Flexible Illumination For Your Boat

Story and Photos By Bruce W. Smith

An easy DIY project — adding rope lighting to your lockers and hidden-away corners.

Fumbling around in the boat at night with a flashlight in your mouth while trying to untangle a fishing rod in a locker or searching for that special lure box under the gunwale is certainly frustrating. Those little surface-mount courtesy lights aren't much better, lighting up a small area but leaving the rest of the locker a black hole of mystery. Consider, instead, installing flexible LED strip lighting. LED strip lights have come a long way over the years. The prices have come down to the point that they've become the lighting of choice for many anglers and recreational boaters looking for an inexpensive way, with long life and very low battery drain, to evenly light large areas of space.

Clemens Marina, a large Oregon boat dealer, knows all about LED lighting. The company caters to both freshwater and saltwater boaters — the majority of them anglers — who don't let their boating fun end when the sun goes down. Mark Meeker, the manager of the Eugene store, says that Clemens has a number of customers who hit the water before daylight and return well after dark, so accessory interior lighting is an important part of the marina's rigging regimen.

  • LED testing

    LED strip channel

    1. Joe Eckroth likes to test the LED strip lights before he starts the installation by touching the hot and ground leads to the boat's 12-volt battery. This boat is getting Cool White, but the LED strips can be ordered in a variety of colors depending on the boater's needs. White and blue are the most common colors.

    2. The flexible strip lights are about 3/8-inch wide and fit snugly in the plastic track used to mount them to flat surfaces. Eckroth says the strips have a backing, which he advises to leave on for this type of installation.

    Eckroth carefully presses the strip light into the T-H Marine plastic channel. The LEDs are encased in a soft, flexible clear resin, so they're water resistant.

  • Trim LED strip

    LED strip taping

    3. If the strip is too long for the space, it can be easily trimmed using scissors or side cutters. Be sure to cut only at the designated spots along the strip, which are noted by scissor emblems (arrow) placed on the strip about every two inches.

    4. Once the lights are cut to the desired length, Eckroth lays down a strip of the 3M double-sided tape on the back of the mounting channel. Then he carefully removes the backing to expose the sticky side.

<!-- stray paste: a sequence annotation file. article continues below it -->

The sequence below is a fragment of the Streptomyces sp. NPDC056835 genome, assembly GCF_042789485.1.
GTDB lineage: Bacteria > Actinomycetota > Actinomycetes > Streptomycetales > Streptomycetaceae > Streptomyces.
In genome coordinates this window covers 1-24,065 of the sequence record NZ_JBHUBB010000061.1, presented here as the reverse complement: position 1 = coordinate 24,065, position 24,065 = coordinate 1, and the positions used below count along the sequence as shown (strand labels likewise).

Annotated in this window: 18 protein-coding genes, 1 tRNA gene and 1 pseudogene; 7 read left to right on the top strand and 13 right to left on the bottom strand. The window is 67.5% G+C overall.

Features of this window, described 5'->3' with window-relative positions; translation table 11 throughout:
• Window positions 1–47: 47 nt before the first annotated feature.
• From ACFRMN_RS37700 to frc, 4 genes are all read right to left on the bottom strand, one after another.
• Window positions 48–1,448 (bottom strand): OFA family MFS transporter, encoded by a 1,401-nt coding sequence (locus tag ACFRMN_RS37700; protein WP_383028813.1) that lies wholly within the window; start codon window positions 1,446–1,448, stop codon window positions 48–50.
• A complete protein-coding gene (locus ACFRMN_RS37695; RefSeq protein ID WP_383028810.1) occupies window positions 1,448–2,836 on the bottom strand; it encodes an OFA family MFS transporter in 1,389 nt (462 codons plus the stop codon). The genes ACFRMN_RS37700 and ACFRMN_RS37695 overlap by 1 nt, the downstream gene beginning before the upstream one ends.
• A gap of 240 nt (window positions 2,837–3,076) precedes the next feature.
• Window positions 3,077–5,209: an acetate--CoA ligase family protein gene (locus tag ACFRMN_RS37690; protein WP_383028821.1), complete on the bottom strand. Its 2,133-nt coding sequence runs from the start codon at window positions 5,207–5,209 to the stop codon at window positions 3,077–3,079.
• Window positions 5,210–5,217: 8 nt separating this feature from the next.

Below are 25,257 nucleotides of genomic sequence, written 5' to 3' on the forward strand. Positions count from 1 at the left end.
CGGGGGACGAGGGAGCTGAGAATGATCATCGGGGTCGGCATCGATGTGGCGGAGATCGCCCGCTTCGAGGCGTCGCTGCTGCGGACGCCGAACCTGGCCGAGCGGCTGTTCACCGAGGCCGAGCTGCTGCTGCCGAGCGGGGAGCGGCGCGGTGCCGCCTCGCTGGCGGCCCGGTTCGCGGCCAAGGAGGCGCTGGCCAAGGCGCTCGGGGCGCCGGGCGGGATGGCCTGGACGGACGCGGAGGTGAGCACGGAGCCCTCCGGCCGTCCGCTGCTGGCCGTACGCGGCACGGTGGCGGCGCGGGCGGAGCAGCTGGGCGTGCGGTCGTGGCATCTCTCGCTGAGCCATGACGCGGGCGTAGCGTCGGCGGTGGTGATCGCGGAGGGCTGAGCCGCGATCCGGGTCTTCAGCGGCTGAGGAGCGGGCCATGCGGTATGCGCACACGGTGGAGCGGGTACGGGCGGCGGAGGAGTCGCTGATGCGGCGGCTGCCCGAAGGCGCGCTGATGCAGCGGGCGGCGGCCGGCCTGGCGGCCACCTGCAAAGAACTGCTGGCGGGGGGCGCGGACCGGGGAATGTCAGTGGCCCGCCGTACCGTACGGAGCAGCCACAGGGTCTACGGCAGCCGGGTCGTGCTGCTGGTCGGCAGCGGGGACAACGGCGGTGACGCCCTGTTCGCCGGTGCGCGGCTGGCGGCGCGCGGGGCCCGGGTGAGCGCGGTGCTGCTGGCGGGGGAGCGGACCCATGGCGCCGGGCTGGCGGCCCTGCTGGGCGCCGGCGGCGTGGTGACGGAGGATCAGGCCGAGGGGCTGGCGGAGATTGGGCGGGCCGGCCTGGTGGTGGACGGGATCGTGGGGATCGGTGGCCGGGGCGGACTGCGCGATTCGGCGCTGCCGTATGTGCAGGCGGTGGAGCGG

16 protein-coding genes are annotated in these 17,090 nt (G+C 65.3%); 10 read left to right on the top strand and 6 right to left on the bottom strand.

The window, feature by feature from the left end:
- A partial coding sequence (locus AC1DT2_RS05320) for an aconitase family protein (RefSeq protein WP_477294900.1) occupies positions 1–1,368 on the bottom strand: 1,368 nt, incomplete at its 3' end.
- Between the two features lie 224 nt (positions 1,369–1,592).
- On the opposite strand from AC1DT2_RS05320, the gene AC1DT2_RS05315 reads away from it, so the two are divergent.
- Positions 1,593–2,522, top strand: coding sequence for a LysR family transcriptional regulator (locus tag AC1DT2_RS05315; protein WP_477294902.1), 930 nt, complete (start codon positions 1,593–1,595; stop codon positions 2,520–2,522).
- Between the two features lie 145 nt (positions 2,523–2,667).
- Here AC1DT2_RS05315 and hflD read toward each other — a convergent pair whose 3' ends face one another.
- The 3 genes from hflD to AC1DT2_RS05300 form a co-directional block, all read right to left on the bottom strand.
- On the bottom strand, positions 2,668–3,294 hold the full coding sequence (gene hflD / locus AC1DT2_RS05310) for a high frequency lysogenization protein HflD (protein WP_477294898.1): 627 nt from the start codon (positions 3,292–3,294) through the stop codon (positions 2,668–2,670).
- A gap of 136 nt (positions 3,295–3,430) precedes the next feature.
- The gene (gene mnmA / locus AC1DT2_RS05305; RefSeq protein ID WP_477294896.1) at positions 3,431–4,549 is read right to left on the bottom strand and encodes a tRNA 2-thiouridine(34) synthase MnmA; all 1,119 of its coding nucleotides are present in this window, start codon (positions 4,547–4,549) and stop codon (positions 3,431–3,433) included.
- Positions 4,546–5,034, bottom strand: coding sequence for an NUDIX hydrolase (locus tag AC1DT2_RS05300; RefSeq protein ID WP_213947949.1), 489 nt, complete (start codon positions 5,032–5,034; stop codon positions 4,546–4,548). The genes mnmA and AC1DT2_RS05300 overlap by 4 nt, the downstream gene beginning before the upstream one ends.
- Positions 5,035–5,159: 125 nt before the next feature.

• Place LED strip edge

    Boat wire split

    5. Once the sticky tape is in place, the LED strip channel is lifted and stuck into position. Place the lights where the boater won't have to look directly at the LEDs; Eckroth says the ideal location is under a lip. This indirect lighting maximizes night vision while providing softer illumination.

    6. Use sheathed marine-grade stranded tinned wire. In addition to other benefits, the sheath protects the wires as they pass over/around sharp edges.

  • Crimping connections

    Adapter wire

    7. Eckroth always uses shrink-type butt connectors for this type of light installation. The shrink-tube seals the connection from moisture. A heat gun handles the sealing part in seconds.

    8. After removing the switch panel, Eckroth uses a spade adapter so both power and ground leads from the two locker lights can be connected to the same accessory light switch. There's very little amp draw with these lights, so it's perfectly acceptable to run both sets of lights from the same circuit.

  • Plug to switch

    9. The two-wire spade adapter slides onto the switch pole. Another way to wire the lights is to use a momentary-on door-type switch under the rod locker lid, so the light comes on only when the lid is opened.



We stood over the shoulder of Joe Eckroth, a veteran marine tech with 33 years of experience, as he installed a pair of six-foot T-H Marine LED Rope Lights in a 20-foot Smokercraft's two rod lockers for a customer who plans to use the boat for both night fishing and waterfowl hunting. The installation took less than an hour and didn't require a single hole drilled or any modifications to the boat: Eckroth used an existing accessory switch to control the lights and attached the LED strips to the underside lip of each locker with 3M automotive-style double-sided tape. He uses the same procedure when he does larger boats. We found that this type of light installation is easy enough that even a novice boater can handle it — and the end result is a wonderful and even light illuminating an otherwise dark or dimly lit space. 

— Published: Spring 2016


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